Fashion & Beauty / Collections Digest

Stuart Vevers on the Future of Coach

AnOther enjoys a post-show chat with Coach's creative director, who talks Terrence Malick, subcultures and modern luxury

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Coach S/S16
Coach S/S16Photography by Pablo Ravazzani

Yesterday afternoon, on the edge of New York’s industrial space-cum-urban garden The Highline, editors, buyers and quite a few notable faces (think: Debbie Harry, Mariel Hemingway, and Zoe Kravitz) entered a Midwestern prairie field contained within a giant glass box. The mini pastoral was meant to evoke the great American planes, and it marked the 75th anniversary of American heritage brand Coach.

Ever since Stuart Vevers took to the helm of the house in 2013, he has electrified what many had come to see as a staid space. His heart is in rooted in subculture, and he’s as interested in finding ways to place Coach in the context of today’s Chinatown skaters, Venice Beach surfers, and self-isolated punks as he is in maintaining its casual (and distinctly American) approach to luxury. This season's show, styled by Karl Templer with downtown girls like Lexi Boling and Binx Walton stomping down the mirrored runway, continued his fusion of countercultural influences with nostalgic references to relaxed Americana. We spoke to Vevers to find out how Terrence Malick inspired the collection, what luxury means today and his vision for the future of Coach...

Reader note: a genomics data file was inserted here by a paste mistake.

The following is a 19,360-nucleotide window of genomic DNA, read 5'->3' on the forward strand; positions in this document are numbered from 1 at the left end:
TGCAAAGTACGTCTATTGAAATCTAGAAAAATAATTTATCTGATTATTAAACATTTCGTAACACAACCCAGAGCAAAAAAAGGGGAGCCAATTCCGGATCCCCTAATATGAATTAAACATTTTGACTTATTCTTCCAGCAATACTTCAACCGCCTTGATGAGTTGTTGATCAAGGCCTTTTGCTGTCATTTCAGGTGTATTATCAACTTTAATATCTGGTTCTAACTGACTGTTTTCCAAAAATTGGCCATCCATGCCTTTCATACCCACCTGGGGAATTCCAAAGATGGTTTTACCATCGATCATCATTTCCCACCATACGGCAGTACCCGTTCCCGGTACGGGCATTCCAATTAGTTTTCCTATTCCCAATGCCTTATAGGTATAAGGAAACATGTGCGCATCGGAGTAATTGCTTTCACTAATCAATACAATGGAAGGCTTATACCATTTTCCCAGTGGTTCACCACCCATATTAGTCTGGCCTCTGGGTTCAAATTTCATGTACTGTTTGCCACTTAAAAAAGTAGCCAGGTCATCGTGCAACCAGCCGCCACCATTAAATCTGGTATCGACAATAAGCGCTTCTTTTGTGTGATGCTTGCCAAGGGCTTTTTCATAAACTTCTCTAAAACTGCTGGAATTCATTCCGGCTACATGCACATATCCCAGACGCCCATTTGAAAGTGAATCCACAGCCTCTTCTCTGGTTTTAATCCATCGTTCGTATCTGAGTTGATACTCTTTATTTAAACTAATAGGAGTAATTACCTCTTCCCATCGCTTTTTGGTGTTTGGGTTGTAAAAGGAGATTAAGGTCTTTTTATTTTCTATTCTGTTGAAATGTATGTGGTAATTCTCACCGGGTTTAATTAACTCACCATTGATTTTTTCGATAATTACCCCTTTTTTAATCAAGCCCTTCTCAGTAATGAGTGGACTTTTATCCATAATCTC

Finding the American landscape in Yorkshire…
"I was looking at the films of Terrence Malick like Days of Heaven and Badlands, and they have a kind of nostalgia for great American landscapes. Honestly, that's how I learned about American style – I grew up in Yorkshire watching those movies. One of the things that I think is really important is looking at how we style the pieces; I want there to be a sense of authenticity, a real unpreciousness about how we put things together. It's about celebrating imperfection, because that's what makes things interesting."

On revisiting vintage...
"When I first moved to New York in the late 90s, Brooklyn was just starting to happen. Since I moved back, nearly two years ago, i've spent quite a lot of time there – and I've been really struck that a lot of the girls on the street who look cool are wearing Coach bags – but Coach bags from 30 years ago! So I asked myself, 'what is it about those things? Why do they like them?' I felt like it was because they had an ease. They were these great authentic materials. There was a subtlety to the way they were put together. And I want to pull Coach back into that territory."

On modern American luxury...
"I think what’s really important to me is exploring what luxury means for the next generation. What do they care about? Do they even care? To me, some of the definitions that I grew up with in terms of luxury – well, nobody cares about them anymore. A sneaker and a t-shirt can be luxury today; I don't see young people caring about formality. There's a certain efforlessness and ease that, to me, is one of the things that defines American luxury, makes it different from European brands. Coach seems to me, like a great opportunity to explore those things; we can go high and low."

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